Making Huntsville home
Tech town embraces community giving
It can take a long time for a new town to feel like home.
But Melissa Morrison-Ellis – longtime New Englander, program director at Raytheon Missiles & Defense, and recent transplant to Huntsville, Alabama – found a way to make it happen fast.
She got involved in the community right away. Really involved. And in ways that matter – like advocating for underrepresented groups such as Black teenage girls.
“It was instilled in me since I was young,” Morrison-Ellis said. “I’ve always been a giver, a mentor, a leader and I tell people, sometimes you’ve got to give a little to get a little.”
“Being an engineer and being a Black woman in an industry that's mostly white males, I know what it was like to start in a career and come into the room different,” she said. “I know what that feels like and how it can be overwhelming.”
The support she’s received in her own career has been strong from within the company.
“I remember the day I got the call asking if I’d consider moving to Huntsville,” Morrison- Ellis said. “I was out of the country on a work trip sitting outside on a hotel patio in Abu Dhabi when the call came and my answer was, ‘Of course’.” Within a year or so, she was working in Huntsville to build the program management presence and connecting with women leaders at the Huntsville Chamber of Commerce and other mentoring events.
Now she’s involved with a program where Raytheon Missiles & Defense is partnering with a community program called AUM Foundation’s Pathways 2 Success to donate $10,000 to purchase laptops for the under-resourced high school girls. She also speaks to business leaders about the spirit of mentorship, and she helps to guide students toward science and innovation career paths. Outside of work, she has volunteered as a keynote speaker at the Boys and Girls Club for its Girls Day event and also spoke at the Girl Scouts of America Cyber Challenge.
Don’t sit on your gifts
She takes her approach to service from something she once heard in a sermon. That sermon’s title: “Don’t sit on your gifts.”
“It is really a mantra for me,” Morrison-Ellis said. “If you have a gift to share, it is darn near sinful to keep it to yourself.”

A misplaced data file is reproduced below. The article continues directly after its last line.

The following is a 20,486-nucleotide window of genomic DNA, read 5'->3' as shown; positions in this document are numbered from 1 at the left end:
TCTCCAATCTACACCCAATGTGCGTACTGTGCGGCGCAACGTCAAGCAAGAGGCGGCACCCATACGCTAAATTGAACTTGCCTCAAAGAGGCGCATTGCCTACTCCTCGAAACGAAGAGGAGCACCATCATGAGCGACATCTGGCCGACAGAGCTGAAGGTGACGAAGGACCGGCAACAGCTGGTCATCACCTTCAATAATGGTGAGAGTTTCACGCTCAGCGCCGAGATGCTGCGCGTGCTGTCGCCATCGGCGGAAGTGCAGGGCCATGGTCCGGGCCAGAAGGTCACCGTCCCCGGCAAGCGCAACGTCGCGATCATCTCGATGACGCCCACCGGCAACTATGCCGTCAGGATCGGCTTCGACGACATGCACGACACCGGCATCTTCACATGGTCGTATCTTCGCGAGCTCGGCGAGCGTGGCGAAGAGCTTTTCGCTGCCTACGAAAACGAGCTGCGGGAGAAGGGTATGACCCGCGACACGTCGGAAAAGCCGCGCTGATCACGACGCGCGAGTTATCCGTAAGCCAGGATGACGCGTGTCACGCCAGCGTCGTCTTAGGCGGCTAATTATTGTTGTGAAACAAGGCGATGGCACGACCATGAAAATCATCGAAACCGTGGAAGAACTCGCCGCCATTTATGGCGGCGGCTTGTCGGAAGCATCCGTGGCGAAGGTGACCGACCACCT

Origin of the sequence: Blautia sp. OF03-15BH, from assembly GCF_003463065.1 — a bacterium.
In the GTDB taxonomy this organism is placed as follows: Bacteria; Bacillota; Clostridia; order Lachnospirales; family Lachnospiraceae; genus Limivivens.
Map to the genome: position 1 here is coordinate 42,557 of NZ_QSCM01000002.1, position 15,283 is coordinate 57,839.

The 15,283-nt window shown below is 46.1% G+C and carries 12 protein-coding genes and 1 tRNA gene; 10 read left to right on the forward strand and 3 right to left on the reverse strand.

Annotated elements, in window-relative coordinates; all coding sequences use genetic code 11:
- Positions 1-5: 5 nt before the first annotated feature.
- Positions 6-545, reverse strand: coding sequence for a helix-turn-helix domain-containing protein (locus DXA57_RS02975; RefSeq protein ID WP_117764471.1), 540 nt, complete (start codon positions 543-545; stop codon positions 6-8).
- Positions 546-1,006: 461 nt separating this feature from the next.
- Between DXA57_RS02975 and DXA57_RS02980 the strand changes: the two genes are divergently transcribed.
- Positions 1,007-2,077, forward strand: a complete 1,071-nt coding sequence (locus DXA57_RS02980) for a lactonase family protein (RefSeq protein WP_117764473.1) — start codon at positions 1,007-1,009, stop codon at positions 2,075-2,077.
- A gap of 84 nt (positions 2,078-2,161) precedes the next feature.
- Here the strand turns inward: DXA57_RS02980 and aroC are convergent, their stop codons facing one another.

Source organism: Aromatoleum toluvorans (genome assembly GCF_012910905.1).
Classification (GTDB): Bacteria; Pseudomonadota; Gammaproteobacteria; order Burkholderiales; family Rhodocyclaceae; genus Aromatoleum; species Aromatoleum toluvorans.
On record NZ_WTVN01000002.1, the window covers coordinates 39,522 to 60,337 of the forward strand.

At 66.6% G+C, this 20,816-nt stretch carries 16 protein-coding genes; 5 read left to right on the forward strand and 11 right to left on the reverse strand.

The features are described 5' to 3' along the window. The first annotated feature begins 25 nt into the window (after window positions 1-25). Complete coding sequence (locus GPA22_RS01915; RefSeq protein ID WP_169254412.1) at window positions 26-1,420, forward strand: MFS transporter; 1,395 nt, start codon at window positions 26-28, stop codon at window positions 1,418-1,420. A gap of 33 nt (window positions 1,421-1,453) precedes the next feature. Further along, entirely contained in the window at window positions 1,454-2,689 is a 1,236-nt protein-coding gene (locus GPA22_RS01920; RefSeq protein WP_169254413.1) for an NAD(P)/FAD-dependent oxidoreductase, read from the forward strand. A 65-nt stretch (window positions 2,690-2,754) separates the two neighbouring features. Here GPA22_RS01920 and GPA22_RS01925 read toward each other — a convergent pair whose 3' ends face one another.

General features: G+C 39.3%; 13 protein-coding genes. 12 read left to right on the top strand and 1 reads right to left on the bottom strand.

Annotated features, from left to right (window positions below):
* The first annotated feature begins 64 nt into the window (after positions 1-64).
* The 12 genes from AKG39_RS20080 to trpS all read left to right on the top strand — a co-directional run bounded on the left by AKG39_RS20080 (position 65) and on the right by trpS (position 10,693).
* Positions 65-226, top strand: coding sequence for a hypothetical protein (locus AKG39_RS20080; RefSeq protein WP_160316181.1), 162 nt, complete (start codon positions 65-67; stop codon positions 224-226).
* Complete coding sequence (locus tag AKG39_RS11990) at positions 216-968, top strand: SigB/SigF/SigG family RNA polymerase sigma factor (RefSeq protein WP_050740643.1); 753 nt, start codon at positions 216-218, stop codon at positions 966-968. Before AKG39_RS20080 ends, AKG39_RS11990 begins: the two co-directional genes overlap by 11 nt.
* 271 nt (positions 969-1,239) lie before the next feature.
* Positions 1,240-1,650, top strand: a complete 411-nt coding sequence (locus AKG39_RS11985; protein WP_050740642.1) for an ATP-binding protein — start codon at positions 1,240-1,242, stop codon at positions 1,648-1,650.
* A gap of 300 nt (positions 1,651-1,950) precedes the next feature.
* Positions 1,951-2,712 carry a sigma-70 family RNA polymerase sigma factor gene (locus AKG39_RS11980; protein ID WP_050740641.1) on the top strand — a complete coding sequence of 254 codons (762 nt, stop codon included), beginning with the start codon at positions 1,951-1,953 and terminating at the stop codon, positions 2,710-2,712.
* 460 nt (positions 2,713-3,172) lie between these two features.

She encourages others to share their gifts instead of holding onto them. The giving philosophy is woven deeply within the fabric of the Huntsville community, and it’s a big reason she relishes working and living in town.
While Huntsville has been ranking high on those “great places to live” lists, the real draw for Morrison-Ellis is the community – a sense that people care for their neighbors and have a clear vision for the city’s growth.
“It was not the Alabama I had heard about. Instead, it is very much what I call a happening city,” Morrison-Ellis said. “It’s a bursting city and a city on the incline.” To have this sense of service weaved into the community is a bonus.
Morrison-Ellis, who was recently featured in the Huntsville Chamber of Commerce Movers and Shakers column, is not only a strong leader in the community but also the program director for Northrop Grumman and Raytheon Missiles & Defense’s Next-Generation Interceptor program, known as NGI. The program team is located in Huntsville and is currently in the pursuit phase, and is a multi-billion, multi-phased upgrade of flight test articles for the Missile Defense Agency’s ground-based midcourse defense system.
While Morrison-Ellis will always think of Massachusetts as her home, she and her husband Mark Ellis, a former Naval officer, have very much made Huntsville their new home. They recently celebrated their 10-year wedding anniversary – in (you guessed it) Huntsville.